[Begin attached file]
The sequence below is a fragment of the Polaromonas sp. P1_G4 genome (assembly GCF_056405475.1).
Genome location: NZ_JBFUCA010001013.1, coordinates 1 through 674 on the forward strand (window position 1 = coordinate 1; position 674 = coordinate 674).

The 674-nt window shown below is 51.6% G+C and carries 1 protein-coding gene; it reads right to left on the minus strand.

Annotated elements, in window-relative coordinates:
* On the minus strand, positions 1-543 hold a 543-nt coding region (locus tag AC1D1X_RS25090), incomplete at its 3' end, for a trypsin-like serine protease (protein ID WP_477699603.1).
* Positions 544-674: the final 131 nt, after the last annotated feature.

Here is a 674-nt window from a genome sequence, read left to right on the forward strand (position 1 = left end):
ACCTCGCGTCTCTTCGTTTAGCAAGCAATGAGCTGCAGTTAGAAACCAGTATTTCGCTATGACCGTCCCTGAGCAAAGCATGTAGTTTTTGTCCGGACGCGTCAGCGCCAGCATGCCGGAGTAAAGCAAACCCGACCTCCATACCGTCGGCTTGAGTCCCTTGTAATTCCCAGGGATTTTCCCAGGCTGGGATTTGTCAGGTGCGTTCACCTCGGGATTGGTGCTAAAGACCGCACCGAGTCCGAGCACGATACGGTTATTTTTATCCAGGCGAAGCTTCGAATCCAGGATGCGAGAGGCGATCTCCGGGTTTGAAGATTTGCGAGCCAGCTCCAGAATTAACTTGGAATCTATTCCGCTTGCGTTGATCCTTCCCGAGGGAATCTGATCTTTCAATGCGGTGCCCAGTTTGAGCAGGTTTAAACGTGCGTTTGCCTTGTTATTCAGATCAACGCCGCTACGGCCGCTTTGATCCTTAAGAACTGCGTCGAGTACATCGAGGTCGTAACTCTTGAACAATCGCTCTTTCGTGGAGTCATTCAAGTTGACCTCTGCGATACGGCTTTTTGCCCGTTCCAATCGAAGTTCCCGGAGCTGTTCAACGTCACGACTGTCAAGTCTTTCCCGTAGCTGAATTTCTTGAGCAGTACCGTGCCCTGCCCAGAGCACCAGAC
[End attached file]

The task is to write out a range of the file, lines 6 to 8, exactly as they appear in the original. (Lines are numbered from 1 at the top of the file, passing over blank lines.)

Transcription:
* Positions 544-674: the final 131 nt, after the last annotated feature.

Here is a 674-nt window from a genome sequence, read left to right on the forward strand (position 1 = left end):
ACCTCGCGTCTCTTCGTTTAGCAAGCAATGAGCTGCAGTTAGAAACCAGTATTTCGCTATGACCGTCCCTGAGCAAAGCATGTAGTTTTTGTCCGGACGCGTCAGCGCCAGCATGCCGGAGTAAAGCAAACCCGACCTCCATACCGTCGGCTTGAGTCCCTTGTAATTCCCAGGGATTTTCCCAGGCTGGGATTTGTCAGGTGCGTTCACCTCGGGATTGGTGCTAAAGACCGCACCGAGTCCGAGCACGATACGGTTATTTTTATCCAGGCGAAGCTTCGAATCCAGGATGCGAGAGGCGATCTCCGGGTTTGAAGATTTGCGAGCCAGCTCCAGAATTAACTTGGAATCTATTCCGCTTGCGTTGATCCTTCCCGAGGGAATCTGATCTTTCAATGCGGTGCCCAGTTTGAGCAGGTTTAAACGTGCGTTTGCCTTGTTATTCAGATCAACGCCGCTACGGCCGCTTTGATCCTTAAGAACTGCGTCGAGTACATCGAGGTCGTAACTCTTGAACAATCGCTCTTTCGTGGAGTCATTCAAGTTGACCTCTGCGATACGGCTTTTTGCCCGTTCCAATCGAAGTTCCCGGAGCTGTTCAACGTCACGACTGTCAAGTCTTTCCCGTAGCTGAATTTCTTGAGCAGTACCGTGCCCTGCCCAGAGCACCAGAC